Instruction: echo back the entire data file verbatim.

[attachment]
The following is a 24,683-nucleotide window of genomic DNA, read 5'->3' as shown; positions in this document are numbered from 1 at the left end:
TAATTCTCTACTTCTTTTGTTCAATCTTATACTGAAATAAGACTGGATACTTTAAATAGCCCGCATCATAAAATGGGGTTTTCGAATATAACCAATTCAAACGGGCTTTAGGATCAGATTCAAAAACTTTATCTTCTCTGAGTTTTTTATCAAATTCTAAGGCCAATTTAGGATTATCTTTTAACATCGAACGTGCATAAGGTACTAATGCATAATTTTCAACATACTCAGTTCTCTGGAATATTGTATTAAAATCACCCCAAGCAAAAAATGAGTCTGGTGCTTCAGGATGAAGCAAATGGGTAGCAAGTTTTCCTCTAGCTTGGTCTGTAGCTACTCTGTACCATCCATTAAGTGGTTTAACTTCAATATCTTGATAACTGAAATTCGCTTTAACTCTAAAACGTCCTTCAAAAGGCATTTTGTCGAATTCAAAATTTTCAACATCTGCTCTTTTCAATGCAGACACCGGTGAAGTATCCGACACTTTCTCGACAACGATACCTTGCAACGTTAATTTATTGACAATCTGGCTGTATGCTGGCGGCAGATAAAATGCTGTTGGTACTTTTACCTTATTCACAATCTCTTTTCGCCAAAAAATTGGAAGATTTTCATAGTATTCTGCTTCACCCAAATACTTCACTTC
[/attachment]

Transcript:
The following is a 24,683-nucleotide window of genomic DNA, read 5'->3' as shown; positions in this document are numbered from 1 at the left end:
TAATTCTCTACTTCTTTTGTTCAATCTTATACTGAAATAAGACTGGATACTTTAAATAGCCCGCATCATAAAATGGGGTTTTCGAATATAACCAATTCAAACGGGCTTTAGGATCAGATTCAAAAACTTTATCTTCTCTGAGTTTTTTATCAAATTCTAAGGCCAATTTAGGATTATCTTTTAACATCGAACGTGCATAAGGTACTAATGCATAATTTTCAACATACTCAGTTCTCTGGAATATTGTATTAAAATCACCCCAAGCAAAAAATGAGTCTGGTGCTTCAGGATGAAGCAAATGGGTAGCAAGTTTTCCTCTAGCTTGGTCTGTAGCTACTCTGTACCATCCATTAAGTGGTTTAACTTCAATATCTTGATAACTGAAATTCGCTTTAACTCTAAAACGTCCTTCAAAAGGCATTTTGTCGAATTCAAAATTTTCAACATCTGCTCTTTTCAATGCAGACACCGGTGAAGTATCCGACACTTTCTCGACAACGATACCTTGCAACGTTAATTTATTGACAATCTGGCTGTATGCTGGCGGCAGATAAAATGCTGTTGGTACTTTTACCTTATTCACAATCTCTTTTCGCCAAAAAATTGGAAGATTTTCATAGTATTCTGCTTCACCCAAATACTTCACTTC